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Creating a Literary Home for Older Women

April 27, 2007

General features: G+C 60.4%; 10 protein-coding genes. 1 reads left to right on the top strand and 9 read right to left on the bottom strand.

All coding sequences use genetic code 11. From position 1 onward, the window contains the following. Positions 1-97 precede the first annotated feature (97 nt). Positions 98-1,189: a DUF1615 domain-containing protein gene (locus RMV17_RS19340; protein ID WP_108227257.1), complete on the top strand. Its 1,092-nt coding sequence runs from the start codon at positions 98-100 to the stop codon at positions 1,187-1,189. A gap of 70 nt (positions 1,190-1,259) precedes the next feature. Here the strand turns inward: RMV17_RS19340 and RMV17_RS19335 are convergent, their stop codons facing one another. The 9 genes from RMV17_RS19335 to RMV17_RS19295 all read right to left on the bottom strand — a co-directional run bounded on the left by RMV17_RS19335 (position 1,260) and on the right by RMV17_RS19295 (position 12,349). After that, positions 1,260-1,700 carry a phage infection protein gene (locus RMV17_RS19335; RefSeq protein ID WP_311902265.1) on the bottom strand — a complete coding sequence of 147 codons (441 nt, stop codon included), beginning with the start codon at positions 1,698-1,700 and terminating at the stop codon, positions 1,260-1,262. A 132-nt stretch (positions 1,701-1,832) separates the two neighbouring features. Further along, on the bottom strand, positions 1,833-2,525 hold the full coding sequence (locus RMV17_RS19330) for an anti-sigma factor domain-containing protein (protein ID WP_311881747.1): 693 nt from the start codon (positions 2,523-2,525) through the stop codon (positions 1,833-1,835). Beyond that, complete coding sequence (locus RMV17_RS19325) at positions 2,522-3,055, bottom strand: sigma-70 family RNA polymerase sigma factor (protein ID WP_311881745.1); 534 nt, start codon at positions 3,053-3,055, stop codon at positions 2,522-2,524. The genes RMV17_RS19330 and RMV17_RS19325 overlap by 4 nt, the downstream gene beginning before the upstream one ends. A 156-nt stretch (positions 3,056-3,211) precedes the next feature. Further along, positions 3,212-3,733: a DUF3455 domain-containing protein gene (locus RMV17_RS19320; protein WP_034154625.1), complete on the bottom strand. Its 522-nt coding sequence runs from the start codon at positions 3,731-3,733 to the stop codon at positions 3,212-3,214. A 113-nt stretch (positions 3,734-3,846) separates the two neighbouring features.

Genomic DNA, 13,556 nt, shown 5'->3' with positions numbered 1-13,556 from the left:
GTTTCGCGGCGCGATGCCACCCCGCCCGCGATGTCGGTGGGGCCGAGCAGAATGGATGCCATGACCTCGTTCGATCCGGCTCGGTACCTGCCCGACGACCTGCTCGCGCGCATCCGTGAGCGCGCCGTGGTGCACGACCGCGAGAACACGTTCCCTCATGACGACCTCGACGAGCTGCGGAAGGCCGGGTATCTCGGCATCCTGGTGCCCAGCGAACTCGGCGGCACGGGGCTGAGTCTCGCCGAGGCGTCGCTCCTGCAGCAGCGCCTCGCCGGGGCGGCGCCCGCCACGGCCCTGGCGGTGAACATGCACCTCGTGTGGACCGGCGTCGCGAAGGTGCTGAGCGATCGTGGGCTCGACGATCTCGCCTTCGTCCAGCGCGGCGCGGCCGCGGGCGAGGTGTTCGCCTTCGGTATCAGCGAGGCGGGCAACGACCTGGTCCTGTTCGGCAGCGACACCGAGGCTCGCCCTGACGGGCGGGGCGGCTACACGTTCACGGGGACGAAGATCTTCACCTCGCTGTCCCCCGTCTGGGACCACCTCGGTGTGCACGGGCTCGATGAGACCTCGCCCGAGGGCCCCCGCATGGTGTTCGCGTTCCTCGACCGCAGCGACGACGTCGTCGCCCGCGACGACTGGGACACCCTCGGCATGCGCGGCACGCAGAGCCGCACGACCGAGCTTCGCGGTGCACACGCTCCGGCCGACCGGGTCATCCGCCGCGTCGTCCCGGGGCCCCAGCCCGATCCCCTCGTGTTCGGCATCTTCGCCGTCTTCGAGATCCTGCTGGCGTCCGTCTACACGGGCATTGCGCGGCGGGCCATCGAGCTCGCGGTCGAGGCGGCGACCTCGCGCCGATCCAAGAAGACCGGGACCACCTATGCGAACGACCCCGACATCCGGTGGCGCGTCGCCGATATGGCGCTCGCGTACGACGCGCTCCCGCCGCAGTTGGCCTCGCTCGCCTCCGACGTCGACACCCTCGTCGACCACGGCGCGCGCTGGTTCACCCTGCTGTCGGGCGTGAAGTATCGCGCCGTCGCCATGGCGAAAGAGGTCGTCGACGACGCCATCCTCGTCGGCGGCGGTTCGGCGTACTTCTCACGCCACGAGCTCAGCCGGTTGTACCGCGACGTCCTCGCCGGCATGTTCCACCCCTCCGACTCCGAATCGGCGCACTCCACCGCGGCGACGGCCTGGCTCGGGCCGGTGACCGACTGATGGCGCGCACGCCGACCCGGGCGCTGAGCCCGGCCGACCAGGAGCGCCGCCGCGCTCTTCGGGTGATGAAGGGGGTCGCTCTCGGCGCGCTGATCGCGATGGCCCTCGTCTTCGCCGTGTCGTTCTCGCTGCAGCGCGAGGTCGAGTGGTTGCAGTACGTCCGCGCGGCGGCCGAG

Older women writers are often at the height of their creative abilities, but for us to appreciate their work, we need to have access to it. Our youth-oriented society fails to validate, much less venerate, the talent and skill of women oversixty.  Many end up struggling to receive the exposure they deserve, even if they’ve succeeded in the past. Unknown writers have little chance of being published. In the summer of 2006, after hearing many discouraging stories from older women writers and artists, I began to dream about creating a literary magazine that would showcase their creativity. Its primary audience would be older women—but I thought that younger people would be interested, too. When I began to budget the project, I soon discovered that production costs for a print magazine had soared since my days as a magazine publisher in the eighties. They were now prohibitive, at least for me. The magazine would have to be published online. I had no experience in Internet publishing, but as I investigated the literary magazines already online, my excitement grew. The magazines ranged from scruffy to polished and crude to cutting-edge. It seemed that anything was possible here. But would older women readers be open to this form of publishing? Reading a magazine online was a leap from curling up on the couch with a good book. However, recent research shows that older women as a group are a ripe market for Internet promotion because they’ve become technologically competent. If there was a period of adjustment for some readers, I figured they’d rise to the challenge. Next I needed to find the right name for the magazine—and something easy to remember, given the audience we hoped to reach. I made lists of possibilities without success, but one afternoon I glanced over at the persimmon tree in my neighbor’s garden. I had always loved this tree with its brilliant autumn foliage and the succulent orange fruit that stays on its branches after the leaves fall off. Persimmon Tree was just the image I wanted. In December 2006 our team of older women contributing editors came together. Committed to a launch in four months, we had to work fast. We reached out to well-known women writers over sixty, asking them to be on a list of advisors to the magazine. Having their endorsement would bring us credibility. Mills College agreed to an association with us, and this, too, would help us in marketing the magazine in the months ahead. Turning to the task of designing the magazine so that it would appeal to our target audience, we opted for simplicity. The bold orange of persimmons became our background color, showing up on every page, and our font was easily readable. Our website was simple to navigate, without the distraction of competing elements. The instructions for viewing the articles, stories, and poetry in PDF were clear so that women with poor vision could read the magazine in larger print. Free of the constraint of paying for paper and production, we wondered how much material to include in each issue. Less was better, we decided. We didn’t want to overwhelm our readers. If the content was manageable, readers would have the satisfaction of finishing the whole magazine. A final matter concerned us: Should we require readers to subscribe to the magazine?  Subscribing would be free, but it might turn off some because it was an extra step. On the other hand, if we had a list of subscribers we’d know who they were, where they live, and most importantly, we’d be able to contact them when the next issue came online. We decided to take the risk. Persimmon Tree was launched at Mills College on March 15, 2007, when Gloria Steinem was on campus. It was a grand day. After speaking about the magazine to a large crowd, the homepage website was projected onto a mammoth screen. At first people didn’t know what to do, and the room was silent. Then they loudly began to clap.